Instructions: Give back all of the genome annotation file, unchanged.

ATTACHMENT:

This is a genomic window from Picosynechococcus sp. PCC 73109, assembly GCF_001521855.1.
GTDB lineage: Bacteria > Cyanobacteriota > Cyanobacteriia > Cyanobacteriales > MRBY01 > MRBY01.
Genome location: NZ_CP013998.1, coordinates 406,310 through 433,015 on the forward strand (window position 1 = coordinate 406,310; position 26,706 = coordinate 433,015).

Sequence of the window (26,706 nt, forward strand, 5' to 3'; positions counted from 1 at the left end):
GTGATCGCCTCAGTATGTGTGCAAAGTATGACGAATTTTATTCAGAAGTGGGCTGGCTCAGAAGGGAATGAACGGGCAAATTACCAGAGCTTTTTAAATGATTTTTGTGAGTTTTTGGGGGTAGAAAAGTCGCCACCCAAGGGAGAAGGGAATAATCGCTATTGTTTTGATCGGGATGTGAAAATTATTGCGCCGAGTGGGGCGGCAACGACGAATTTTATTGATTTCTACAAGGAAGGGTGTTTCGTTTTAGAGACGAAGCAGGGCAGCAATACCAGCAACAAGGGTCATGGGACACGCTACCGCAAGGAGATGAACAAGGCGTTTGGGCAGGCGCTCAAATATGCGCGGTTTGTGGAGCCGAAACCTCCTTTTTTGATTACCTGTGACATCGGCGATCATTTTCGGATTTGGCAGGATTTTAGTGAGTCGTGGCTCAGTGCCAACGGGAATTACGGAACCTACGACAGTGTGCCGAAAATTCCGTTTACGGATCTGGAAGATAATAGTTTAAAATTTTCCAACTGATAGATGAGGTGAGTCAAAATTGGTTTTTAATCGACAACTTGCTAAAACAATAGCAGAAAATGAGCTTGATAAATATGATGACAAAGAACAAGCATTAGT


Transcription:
This is a genomic window from Picosynechococcus sp. PCC 73109, assembly GCF_001521855.1.
GTDB lineage: Bacteria > Cyanobacteriota > Cyanobacteriia > Cyanobacteriales > MRBY01 > MRBY01.
Genome location: NZ_CP013998.1, coordinates 406,310 through 433,015 on the forward strand (window position 1 = coordinate 406,310; position 26,706 = coordinate 433,015).

Sequence of the window (26,706 nt, forward strand, 5' to 3'; positions counted from 1 at the left end):
GTGATCGCCTCAGTATGTGTGCAAAGTATGACGAATTTTATTCAGAAGTGGGCTGGCTCAGAAGGGAATGAACGGGCAAATTACCAGAGCTTTTTAAATGATTTTTGTGAGTTTTTGGGGGTAGAAAAGTCGCCACCCAAGGGAGAAGGGAATAATCGCTATTGTTTTGATCGGGATGTGAAAATTATTGCGCCGAGTGGGGCGGCAACGACGAATTTTATTGATTTCTACAAGGAAGGGTGTTTCGTTTTAGAGACGAAGCAGGGCAGCAATACCAGCAACAAGGGTCATGGGACACGCTACCGCAAGGAGATGAACAAGGCGTTTGGGCAGGCGCTCAAATATGCGCGGTTTGTGGAGCCGAAACCTCCTTTTTTGATTACCTGTGACATCGGCGATCATTTTCGGATTTGGCAGGATTTTAGTGAGTCGTGGCTCAGTGCCAACGGGAATTACGGAACCTACGACAGTGTGCCGAAAATTCCGTTTACGGATCTGGAAGATAATAGTTTAAAATTTTCCAACTGATAGATGAGGTGAGTCAAAATTGGTTTTTAATCGACAACTTGCTAAAACAATAGCAGAAAATGAGCTTGATAAATATGATGACAAAGAACAAGCATTAGT